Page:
Certain studies have shown that elderberry seems to have antibacterial and antiviral properties against some bacterial pathogens—specifically those that are responsible for upper respiratory tract infections.
It’s also worth noting that some studies have shown that those taking elderberry supplements reduced their upper respiratory symptoms caused by infections, and some even were relieved earlier than those not taking the supplement.
Medicinal mushrooms have been used for a long time over several different cultures, especially when it comes to preventing and treating infections and diseases.
At the moment, there are over 270 species of mushroom that are recognized to have some type of immune boosting properties—this includes lion’s mane, maitake, reishi, and cordyceps.
With the variety of medicinal mushrooms, there’s a variety of ways they help to enhance your immune system. Some have even been shown to reduce the symptoms of specific conditions, like lung infections or asthma. Additionally, the turkey tail mushroom has been argued to significantly enhance the body’s immune response, even in people with certain cancers.
Because of the variety of mushrooms, it’s best to do one’s research before leaning too heavily on this supplement. However, they often come in the form of pills you can take, teas, or tinctures.
In terms of eating a balanced diet for proper immune system functioning, probiotics are one of the key aspects to include. This includes foods such as yogurt, kefir, sauerkraut, or kimchi—anything that has an active culture of good bacteria.
Your immune system and digestive systems are interconnected in many ways, and gut bacteria are important for an overall healthy functioning body. Making sure that your digestive tract is healthy and has a balanced microbiome is one of the key parts of maintaining your health.
Furthermore, you can also take prebiotics which are a form of fiber that act as an energy source for probiotics. When looking to buy yogurt, for example, making sure it's plain and not packed with flavorings and sweeteners—you want the stuff with an active culture and nothing overly processed, to get maximum benefits.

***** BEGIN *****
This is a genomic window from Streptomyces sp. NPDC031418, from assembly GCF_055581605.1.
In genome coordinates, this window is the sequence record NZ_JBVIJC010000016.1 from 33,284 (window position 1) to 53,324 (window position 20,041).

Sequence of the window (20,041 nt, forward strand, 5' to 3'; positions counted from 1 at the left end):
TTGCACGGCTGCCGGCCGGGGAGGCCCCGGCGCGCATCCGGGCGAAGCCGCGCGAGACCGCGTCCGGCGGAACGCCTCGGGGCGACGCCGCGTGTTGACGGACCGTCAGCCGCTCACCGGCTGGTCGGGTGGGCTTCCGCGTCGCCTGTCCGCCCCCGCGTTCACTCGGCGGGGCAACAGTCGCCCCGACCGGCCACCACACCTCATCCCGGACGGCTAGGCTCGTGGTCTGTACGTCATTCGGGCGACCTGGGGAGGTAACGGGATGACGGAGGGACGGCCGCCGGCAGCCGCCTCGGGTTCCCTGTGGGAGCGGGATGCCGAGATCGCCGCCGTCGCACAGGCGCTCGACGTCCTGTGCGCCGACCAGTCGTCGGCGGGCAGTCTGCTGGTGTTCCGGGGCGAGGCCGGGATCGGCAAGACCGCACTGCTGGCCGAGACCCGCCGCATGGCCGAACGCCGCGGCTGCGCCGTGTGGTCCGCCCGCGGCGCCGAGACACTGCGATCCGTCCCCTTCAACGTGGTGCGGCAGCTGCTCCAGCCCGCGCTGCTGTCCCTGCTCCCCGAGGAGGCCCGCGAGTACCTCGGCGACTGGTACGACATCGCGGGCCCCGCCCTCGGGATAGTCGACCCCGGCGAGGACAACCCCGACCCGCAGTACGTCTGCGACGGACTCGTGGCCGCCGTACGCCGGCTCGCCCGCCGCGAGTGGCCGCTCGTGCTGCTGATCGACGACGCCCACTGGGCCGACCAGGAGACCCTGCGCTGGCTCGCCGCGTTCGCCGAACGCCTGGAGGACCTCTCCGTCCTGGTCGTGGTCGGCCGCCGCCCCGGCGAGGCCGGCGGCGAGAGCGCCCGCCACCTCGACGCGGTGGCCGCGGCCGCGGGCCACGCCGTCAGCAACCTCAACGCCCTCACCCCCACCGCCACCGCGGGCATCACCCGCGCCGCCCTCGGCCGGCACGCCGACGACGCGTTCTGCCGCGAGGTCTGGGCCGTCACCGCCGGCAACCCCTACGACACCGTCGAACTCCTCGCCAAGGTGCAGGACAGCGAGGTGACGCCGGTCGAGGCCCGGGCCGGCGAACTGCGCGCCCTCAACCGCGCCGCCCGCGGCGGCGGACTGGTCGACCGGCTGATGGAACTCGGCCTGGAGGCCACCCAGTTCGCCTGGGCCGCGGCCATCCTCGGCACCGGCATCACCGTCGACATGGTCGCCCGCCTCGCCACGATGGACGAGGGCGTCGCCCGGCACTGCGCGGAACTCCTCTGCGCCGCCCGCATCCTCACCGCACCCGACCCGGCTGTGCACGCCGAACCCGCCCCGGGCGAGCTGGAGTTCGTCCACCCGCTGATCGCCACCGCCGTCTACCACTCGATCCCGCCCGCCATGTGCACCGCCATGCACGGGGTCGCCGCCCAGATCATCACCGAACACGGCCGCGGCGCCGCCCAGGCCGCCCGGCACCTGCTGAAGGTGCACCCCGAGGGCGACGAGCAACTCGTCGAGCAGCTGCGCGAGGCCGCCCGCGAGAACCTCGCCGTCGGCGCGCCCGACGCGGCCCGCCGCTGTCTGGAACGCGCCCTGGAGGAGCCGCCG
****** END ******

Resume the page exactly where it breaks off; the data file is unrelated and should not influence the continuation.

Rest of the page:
This is an herb that’s been used in traditional Chinese medicine for centuries, and it’s been touted as significantly improving immune-related responses in the body.
Its purported properties include strengthening the immune system, anti-inflammatory benefits, and even anti-aging. It’s believed to prolong one’s lifespan, while also combatting fatigue, allergies, and upper respiratory tract infections. And if that wasn’t enough, it’s also been claimed to fight heart disease and diabetes.
The medicine comes from the root of the plant, which is made into liquid extracts, powders, teas, and pills. While the research is still limited, it’s worth a try if you’ve got a good astragalus plug.
This is a trace mineral that’s very important for several of your body’s functions. This includes things such as proper cognitive function, fertility, and you guessed it—a healthy and strong immune system.
More specifically, this mineral can help protect against oxidative damage and infection. Furthermore, it can possibly protect against cardiovascular diseases, cognitive decline, and thyroid disorders.
Certain animal trials have also found that selenium can enhance antiviral defenses against the flu, including strains such as H1N1.
Selenium deficiencies are usually rare, and they tend to happen in areas of the world where there is a low supply of selenium in the soil (since it enters fruits and vegetables this way). The recommended daily value is 55 micrograms for adults.
If you’ve been looking for an excuse to eat more garlic bread, this is it.
Garlic has been used as an antifungal, antibacterial, and antiseptic—which is a lot of antis, without even including the obvious anti-vampiric.